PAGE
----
The Bookworm Sez 12-14-09
For about three months, you’ve been making a list.
On it, you’ve got small items like miniature cars or dolls, stocking stuffers and that kind of things. You’ve got medium-sized toys, the battery-run ones or gifts you’d be happy getting but it’s no big deal. Then you added in the things you really want Santa to bring you and a few things you know you’ll never get, but just in case …
As your parents probably remind you, though, Christmas isn’t just for getting presents. Christmas is also for giving, as you’ll see in “Redheaded Robbie’s Christmas Story” by Bill Luttrell, illustrated by Luc Melanson.
It was just about time for the Christmas assembly, and Mrs. Wallace needed to choose the second-grader who got to make up a story to tell in front of the whole school.
Big Eddie, whose father owned the toy store, hoped it would be him. The coolest girl in class, Cool Katie, wished she would be chosen. Munching Max, the kid who was always eating something, raised his hand and waved it in the air.
But Redheaded Robbie only hid.
Whenever Robbie got nervous, his words got all messy and garbled. None of his friends minded, though. They understood him perfectly, and they liked Robbie. They never teased him; in fact, they covered up for him.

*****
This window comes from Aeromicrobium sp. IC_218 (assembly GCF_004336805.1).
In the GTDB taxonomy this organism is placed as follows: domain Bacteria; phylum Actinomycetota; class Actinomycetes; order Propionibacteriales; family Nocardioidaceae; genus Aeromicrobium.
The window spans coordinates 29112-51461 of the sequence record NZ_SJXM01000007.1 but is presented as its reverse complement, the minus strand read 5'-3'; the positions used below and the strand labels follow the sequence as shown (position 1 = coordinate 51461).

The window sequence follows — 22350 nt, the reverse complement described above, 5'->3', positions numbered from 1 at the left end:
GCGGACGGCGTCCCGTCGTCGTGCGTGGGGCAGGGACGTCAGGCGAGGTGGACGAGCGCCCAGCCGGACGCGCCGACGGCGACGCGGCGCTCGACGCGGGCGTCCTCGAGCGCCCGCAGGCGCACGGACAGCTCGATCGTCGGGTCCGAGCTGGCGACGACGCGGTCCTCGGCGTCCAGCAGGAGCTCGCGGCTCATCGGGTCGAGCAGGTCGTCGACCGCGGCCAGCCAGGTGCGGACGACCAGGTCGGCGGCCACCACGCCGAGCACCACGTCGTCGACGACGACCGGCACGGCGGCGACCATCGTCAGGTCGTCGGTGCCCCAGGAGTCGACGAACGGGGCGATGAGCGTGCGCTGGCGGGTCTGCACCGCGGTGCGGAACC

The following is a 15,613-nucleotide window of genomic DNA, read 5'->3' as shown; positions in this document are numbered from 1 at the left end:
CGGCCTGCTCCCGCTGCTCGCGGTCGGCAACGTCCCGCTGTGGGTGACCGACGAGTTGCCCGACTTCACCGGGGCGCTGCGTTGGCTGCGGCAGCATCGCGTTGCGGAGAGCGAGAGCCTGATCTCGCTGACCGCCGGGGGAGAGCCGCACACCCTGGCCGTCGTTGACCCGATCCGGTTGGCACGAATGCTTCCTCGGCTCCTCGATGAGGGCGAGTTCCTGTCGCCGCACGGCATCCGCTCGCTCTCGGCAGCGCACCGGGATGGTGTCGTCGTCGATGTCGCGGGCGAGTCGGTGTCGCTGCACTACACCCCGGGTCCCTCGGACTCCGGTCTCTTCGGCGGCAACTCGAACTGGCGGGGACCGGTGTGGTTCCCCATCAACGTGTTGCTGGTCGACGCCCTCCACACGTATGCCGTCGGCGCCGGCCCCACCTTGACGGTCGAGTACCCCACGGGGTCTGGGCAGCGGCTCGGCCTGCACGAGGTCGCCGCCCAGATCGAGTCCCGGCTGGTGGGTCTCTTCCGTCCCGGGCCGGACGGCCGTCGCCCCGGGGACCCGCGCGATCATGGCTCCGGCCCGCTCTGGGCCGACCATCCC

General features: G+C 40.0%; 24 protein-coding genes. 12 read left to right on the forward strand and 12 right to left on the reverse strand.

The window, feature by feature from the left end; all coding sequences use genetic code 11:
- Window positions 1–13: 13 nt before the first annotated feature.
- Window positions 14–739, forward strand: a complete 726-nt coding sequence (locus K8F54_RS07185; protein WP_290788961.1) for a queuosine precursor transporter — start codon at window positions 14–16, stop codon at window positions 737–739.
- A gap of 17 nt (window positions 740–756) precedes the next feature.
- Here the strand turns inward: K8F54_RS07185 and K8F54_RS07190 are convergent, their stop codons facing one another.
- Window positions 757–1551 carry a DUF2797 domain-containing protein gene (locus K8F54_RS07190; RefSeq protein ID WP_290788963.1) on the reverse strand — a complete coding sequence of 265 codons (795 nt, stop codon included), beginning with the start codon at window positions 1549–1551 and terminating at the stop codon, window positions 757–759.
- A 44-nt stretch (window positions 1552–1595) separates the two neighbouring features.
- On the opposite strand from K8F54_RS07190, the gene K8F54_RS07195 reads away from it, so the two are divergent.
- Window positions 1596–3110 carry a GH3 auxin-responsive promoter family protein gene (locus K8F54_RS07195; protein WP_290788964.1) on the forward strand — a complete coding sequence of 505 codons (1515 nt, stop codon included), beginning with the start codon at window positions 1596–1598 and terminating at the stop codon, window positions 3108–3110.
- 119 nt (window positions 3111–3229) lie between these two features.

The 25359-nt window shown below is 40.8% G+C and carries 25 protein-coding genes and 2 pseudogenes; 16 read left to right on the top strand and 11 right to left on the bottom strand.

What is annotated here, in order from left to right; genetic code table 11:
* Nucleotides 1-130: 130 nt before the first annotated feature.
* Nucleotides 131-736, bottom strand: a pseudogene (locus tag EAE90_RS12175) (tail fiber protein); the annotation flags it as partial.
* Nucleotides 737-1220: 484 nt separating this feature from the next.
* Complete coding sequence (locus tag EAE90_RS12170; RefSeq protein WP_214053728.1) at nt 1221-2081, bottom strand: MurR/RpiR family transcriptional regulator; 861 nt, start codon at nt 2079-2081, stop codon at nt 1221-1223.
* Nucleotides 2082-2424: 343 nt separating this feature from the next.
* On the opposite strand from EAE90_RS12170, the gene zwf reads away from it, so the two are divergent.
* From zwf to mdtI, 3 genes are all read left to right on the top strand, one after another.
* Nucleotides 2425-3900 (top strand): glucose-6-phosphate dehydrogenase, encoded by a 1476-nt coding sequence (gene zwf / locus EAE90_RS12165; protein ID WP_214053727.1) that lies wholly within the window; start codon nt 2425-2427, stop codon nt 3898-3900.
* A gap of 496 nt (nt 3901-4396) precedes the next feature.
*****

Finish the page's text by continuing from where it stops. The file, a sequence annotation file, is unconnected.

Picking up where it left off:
Of course, despite that he skooched down on his chair so Mrs. Wallace wouldn’t see him, Redheaded Robbie’s name was picked. Oh, no! Robbie didn’t know what to do. He started to get very, very nervous.
After school the next day, Robbie went to Big Eddie’s father’s toy store and asked Big Eddie for advice. But Eddie’s idea wasn’t exactly right. Then Robbie went to Cool Katie’s house for some suggestions, but her idea wasn’t exactly right either. Then Robbie asked Munching Max, but his idea was even worse.
Redheaded Robbie was on his own.
The next afternoon, at the Christmas assembly, Robbie was nervous. And when he was nervous, his words came out all wrong. The kids in the other grades laughed at him, but his friends knew what Robbie was trying to say and they knew that he’d given them the best gift of all.
Do you have a kid with a bad case of The Gimmes this holiday season? While you probably can’t tame them completely, “Redheaded Robbie’s Christmas Story” might tamper the tantrum for a time.
Author Bill Luttrell tells the story of a quiet boy who truly knows the real meaning behind Christmas and, through his actions, gently reminds his friends. Kids will also be able to identify with Robbie’s embarrassment over mistakes made. Artist Luc Melanson adds in sparse and simple illustrations that don’t detract from the story, which makes this story one that kids will love so much, they won’t let you pack it away with the Christmas decorations.
Kids ages 4 to 8 will enjoy this book, especially when read aloud. If you’re looking for something different to share this Yule, “Redheaded Robbie’s Christmas Story” should be at the top of your list.
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